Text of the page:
Pathophysiology of Rhabdomyolysis:
Adenosine triphosphate and myocyte in the muscle cells ensure that the calcium efflux and cell ion levels are balanced. When the myocyte membrane is damaged, there is an increase of the calcium levels in the cells. The proteolytic enzymes lead to apoptosis of this calcium and causes muscle necrosis as well as releasing of myoglobin, phosphate, potassium, urate and creatine kinase in the blood stream.
Diagnosis of Rhabdomyolysis:
Diagnosis of Rhabdomyolysis starts with the doctor clinically assessing if there has been any pain in the muscles, if the muscles are tender or if any of the muscles have died off or not. To confirm the condition, the doctor will run a urine and blood test that will show if the level of myoglobin in the blood and urine is high or not. If it is high, it will indicate the possibility of Rhabdomyolysis. The other tests that are done include –
- Creatine kinase or CK test: To check the CK level in blood. An increased CK level will indicate muscle damage
- Creatinine (in blood and urine): An increased level will indicate kidney damage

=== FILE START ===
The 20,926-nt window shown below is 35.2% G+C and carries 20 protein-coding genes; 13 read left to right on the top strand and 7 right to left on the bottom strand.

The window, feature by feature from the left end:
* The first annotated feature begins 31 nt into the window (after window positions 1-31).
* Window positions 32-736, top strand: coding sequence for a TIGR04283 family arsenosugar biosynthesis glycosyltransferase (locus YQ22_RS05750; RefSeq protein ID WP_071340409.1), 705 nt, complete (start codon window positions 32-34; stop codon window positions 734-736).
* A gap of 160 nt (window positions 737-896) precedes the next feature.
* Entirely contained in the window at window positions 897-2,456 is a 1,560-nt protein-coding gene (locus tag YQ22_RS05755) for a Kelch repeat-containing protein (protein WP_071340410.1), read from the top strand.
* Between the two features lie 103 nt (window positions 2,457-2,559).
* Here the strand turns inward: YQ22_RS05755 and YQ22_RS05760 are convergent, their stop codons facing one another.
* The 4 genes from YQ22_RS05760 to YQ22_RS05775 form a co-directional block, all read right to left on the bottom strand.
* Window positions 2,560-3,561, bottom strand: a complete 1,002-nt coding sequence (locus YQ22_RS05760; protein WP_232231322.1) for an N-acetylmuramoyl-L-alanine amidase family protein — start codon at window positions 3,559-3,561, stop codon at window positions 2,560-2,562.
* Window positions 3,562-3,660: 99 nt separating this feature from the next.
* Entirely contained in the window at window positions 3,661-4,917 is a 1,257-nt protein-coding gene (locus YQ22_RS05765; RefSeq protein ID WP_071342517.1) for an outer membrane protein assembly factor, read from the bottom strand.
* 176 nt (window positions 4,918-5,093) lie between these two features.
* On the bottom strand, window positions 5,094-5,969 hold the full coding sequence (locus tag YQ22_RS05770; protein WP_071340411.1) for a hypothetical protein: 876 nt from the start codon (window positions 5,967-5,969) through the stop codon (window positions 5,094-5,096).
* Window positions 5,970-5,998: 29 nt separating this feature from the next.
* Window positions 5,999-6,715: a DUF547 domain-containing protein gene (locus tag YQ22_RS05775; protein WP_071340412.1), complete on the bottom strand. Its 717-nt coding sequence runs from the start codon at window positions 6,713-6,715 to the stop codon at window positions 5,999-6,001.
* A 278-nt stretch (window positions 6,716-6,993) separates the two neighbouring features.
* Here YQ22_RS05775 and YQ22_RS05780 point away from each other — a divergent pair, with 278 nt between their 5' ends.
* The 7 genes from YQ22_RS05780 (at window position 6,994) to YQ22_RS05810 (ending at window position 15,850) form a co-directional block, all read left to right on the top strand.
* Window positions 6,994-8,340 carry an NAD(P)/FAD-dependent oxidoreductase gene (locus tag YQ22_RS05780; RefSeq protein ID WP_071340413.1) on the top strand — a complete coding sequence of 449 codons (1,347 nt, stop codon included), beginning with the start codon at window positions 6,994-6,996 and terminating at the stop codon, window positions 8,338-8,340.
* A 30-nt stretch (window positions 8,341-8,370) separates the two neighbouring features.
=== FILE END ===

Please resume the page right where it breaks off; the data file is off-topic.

- Calcium and potassium level in the body. Increased level will indicate Rhabdomyolysis.
Treatments for Rhabdomyolysis:
If rapid diagnosis is done, Rhabdomyolysis can be completely treated, without any serious damage to the kidneys. The most effective treatment procedures for Rhabdomyolysis are –
- Fluid Administration and Recovery: The fluid content of the body must be increased significantly. For that the IV or intravenous fluid or isotonic saline solution must be given. The fluid must contain bicarbonate that will help the body to fight against the acid that the muscle injury causes. It also helps the myoglobin to flush out of the kidneys.
- Medications to Treat Rhabdomyolysis: The medications that are recommended for Rhabdomyolysis are mostly associated with kidney functioning. For this, the diuretics such as bicarbonate are prescribed.
- Dialysis: If acute renal failure and kidney dysfunction occurs, dialysis or "extracorporeal blood purification" is done to remove the excess potassium, sodium and phosphate levels in the blood, in a special machine.
Prevention for Rhabdomyolysis:
Rhabdomyolysis is a syndrome that is quite common amongst patients, who are on fibrate and statin medications or medications for high cholesterol control. Hence, when they are prescribed any of these medicines, they are warned and made aware of the possible risks of developing Rhabdomyolysis and its initial symptoms, so that the diagnosis is not delayed. Stressful exercise routine and too much of stress and strain should be avoided to prevent Rhabdomyolysis. If you are hydrated enough and the muscles do not face any dehydration, then Rhabdomyolysis can well be prevented.
Rhabdomyolysis is not an extremely difficult condition that cannot be treated. But like all other disorders, diseases and syndromes, this too can be fatal if not treated on time.